Part 1: What is Unit Testing?
The main idea behind unit testing is rather than test an entire script or application manually, we automatically test each unit of code that comprises it. Another way to think of it might block testing, or method testing. This means that if a script fails a test, not only will we know what specific component caused the failure, but we’ll also know what the output of that component was supposed to be. If you’re anything like me there have been many times when some old script has failed because a variable was nil, and then I have to go figure out what the value was supposed to be before I can fix it. Testing will make that easier.
Note: Although we’ll be using Ruby and MiniTest for most of this lesson, most of the concepts are universal. There are testing frameworks for Bash too, and while we’re going to start with Ruby, we’ll eventually be writing Bash tests as well.
Setting up MiniTest
There are several options out there, but the testing framework we’re gonna be using for Ruby is called MiniTest.
gem install MiniTest
put the following in your Gemfile and run bundle install:
gem 'MiniTest', '~> 5.0'
So the first thing we need a script to test. so let’s make one real quick. Save the following as add.rb:
#! /usr/bin/env ruby def add_things(a,b) return a + b end
Now this method and script may be so simple it’s impractical, but it will help me illustrate a few points, so stay with me.
So we’ve got the script we want to test. Now let’s write our test script. The convention is that you name your test script the name of the script/component you want to test plus
_test. So because our script is
add.rb we’ll name our test script
add_test.rb Fire up your favorite text editor and save the following as
#! /usr/bin/env ruby require 'minitest/autorun' require_relative 'add.rb' #The file containing the code you wish to test class AddTest < Minitest::Test end
AddTest is the name of our test suite. It’s where we’ll put all the test statements for the Add component.
Let’s write our first test:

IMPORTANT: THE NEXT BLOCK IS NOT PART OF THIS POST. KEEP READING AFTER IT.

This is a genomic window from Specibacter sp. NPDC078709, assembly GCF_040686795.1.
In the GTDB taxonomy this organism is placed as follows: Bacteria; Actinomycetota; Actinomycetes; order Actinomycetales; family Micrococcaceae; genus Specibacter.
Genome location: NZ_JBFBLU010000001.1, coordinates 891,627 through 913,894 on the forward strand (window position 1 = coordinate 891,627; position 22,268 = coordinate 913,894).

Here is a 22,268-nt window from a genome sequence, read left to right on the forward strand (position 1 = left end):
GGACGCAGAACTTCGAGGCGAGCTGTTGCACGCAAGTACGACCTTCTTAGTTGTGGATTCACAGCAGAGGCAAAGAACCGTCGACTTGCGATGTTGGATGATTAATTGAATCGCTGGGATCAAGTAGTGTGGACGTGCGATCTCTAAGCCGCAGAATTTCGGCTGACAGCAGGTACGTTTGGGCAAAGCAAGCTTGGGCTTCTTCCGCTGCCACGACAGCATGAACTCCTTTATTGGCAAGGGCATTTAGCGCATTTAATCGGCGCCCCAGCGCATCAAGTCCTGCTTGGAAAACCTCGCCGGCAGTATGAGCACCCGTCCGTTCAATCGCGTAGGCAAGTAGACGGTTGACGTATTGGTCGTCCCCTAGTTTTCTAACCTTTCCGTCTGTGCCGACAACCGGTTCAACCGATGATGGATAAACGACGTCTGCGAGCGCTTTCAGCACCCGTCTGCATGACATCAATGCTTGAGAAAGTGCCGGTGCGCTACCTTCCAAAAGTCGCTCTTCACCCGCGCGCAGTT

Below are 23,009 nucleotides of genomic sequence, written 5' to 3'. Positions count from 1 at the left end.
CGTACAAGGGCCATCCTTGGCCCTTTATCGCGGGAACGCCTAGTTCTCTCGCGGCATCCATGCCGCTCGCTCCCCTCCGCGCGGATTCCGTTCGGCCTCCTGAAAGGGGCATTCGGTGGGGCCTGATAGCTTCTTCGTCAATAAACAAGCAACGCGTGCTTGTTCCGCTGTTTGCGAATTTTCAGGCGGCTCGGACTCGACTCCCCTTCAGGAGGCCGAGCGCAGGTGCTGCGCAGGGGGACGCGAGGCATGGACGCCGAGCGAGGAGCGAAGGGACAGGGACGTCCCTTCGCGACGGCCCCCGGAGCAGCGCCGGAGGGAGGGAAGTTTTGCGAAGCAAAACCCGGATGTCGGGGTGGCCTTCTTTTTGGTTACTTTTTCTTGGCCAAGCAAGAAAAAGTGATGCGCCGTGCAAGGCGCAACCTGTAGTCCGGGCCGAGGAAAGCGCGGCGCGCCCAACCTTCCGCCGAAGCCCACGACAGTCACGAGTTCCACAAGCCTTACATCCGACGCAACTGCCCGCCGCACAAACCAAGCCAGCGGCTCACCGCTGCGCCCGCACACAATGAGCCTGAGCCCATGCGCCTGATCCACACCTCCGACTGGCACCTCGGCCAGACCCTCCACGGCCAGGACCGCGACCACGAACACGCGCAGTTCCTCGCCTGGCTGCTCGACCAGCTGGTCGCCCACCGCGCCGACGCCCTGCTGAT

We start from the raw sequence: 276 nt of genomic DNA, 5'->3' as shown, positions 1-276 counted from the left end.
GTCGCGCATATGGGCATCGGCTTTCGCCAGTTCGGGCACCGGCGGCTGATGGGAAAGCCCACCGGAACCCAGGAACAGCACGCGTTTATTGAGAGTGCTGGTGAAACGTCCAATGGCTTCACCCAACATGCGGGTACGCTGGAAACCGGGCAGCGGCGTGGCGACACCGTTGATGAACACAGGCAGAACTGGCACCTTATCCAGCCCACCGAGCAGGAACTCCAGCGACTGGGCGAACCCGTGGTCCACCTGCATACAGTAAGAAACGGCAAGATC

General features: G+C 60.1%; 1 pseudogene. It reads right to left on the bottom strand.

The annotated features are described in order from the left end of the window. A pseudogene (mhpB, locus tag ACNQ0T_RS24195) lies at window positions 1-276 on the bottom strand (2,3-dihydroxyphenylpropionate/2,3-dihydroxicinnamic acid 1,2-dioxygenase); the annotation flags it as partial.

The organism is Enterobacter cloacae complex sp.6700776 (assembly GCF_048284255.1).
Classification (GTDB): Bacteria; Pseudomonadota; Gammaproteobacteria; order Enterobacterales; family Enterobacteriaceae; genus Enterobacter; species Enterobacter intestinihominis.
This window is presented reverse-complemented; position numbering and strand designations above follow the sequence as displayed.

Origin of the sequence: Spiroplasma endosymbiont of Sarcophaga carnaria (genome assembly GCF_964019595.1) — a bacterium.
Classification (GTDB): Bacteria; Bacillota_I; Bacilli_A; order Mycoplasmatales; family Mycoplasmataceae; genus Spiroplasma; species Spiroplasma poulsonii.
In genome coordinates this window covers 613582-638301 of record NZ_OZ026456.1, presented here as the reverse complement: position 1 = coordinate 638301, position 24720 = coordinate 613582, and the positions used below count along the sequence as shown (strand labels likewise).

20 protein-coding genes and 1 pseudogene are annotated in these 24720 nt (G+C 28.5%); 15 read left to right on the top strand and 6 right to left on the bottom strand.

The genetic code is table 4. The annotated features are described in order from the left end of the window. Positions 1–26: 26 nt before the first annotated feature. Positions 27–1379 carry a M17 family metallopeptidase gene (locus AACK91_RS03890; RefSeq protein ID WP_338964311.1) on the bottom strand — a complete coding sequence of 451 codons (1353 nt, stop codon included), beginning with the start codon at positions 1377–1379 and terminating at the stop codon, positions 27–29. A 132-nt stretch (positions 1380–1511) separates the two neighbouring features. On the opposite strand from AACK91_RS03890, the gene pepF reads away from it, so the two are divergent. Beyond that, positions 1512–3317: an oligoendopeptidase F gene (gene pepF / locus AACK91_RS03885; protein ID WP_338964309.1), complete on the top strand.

class AddTest < MiniTest::Test def test_something end end
All test methods should begin with “test_”
Run the test with
ruby add_test.rb You should get something like the following:
# Running: . Fabulous run in 0.003111s, 321.4401 runs/s, 0.0000 assertions/s.
You get a dot for each passing test. Of course our test is currently blank, so it’s not very useful as it doesn’t actually test anything. In order for tests to be meaningful they must contain an assertion. An assertion is a way of stating in code what you expect a block of code to do. They are the heart and soul of unit testing. Let’s make our first one.
Edit add_test.rb to look like the following:
#! /usr/bin/env ruby require 'minitest/autorun' require_relative 'add.rb' class AddTest < Minitest::Test def test_two_and_two assert_equal 4, add_things(2,2) end end
We’ve renamed test_something to be descriptive of what we’re testing and added an assertion. Save and run this and you get something like the following:
# Running: . Fabulous run in 0.003111s, 321.4401 runs/s, 0.42542 assertions/s. 1 runs, 1 assertions, 0 failures, 0 errors, 0 skips
Now we have 1 run and 1 assertion; we’re making progress. The dot means that our test passed, but let’s take a look at what happens when a test doesn’t go so well.
Edit the test suite again to add a test that we will know will fail:
class AddTest < Minitest::Test def test_two_and_two assert_equal 4, add_things(2,2) end def test_one_and_one assert_equal 3, add_things(1,1) end end
Save and run you should get something like the following: